The Council is provided technical assistance by the Chief Legislative Analyst's Office. Personnel from this office are assigned to work with various Council Committees and the Council as a whole to gather information which the Council may require for passage of City legislation.
Committees: As required by the City Charter, the Council is organized into fifteen committees to facilitate adequate consideration of matters subject to its attention. All are appointed by the President. Each Council member is the chairperson of one committee and a member of two others. Special committees are appointed and function in accordance with the authority creating them.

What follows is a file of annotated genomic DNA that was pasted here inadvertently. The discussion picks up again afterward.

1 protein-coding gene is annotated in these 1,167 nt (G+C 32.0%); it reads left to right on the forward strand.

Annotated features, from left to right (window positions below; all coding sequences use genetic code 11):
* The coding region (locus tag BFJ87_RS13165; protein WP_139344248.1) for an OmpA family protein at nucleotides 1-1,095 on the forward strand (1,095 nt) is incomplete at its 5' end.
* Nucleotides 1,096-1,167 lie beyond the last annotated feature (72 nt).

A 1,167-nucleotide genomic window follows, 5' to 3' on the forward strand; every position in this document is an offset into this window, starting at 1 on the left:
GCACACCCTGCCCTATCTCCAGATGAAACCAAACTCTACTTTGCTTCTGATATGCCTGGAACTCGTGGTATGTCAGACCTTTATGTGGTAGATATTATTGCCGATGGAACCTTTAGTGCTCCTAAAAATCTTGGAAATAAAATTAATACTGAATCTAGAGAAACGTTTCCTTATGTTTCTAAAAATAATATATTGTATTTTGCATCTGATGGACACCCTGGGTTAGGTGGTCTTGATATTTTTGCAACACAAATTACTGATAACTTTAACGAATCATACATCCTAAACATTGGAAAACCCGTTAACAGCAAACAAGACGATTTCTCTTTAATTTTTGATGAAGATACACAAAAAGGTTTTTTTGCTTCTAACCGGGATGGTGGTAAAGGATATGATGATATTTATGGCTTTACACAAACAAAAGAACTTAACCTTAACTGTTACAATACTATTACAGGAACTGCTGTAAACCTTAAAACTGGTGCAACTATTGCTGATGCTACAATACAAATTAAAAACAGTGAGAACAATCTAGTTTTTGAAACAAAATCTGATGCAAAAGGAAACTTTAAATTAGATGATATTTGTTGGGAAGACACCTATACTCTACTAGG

Committees meet at a time set, or upon call of the Chairperson. Through reports and hearings, they obtain information on matters under consideration and make recommendations thereon to the Council in the form of signed written reports which are briefed on an Agenda by the City clerk for the information of individual Council Members, City Departments, and the public.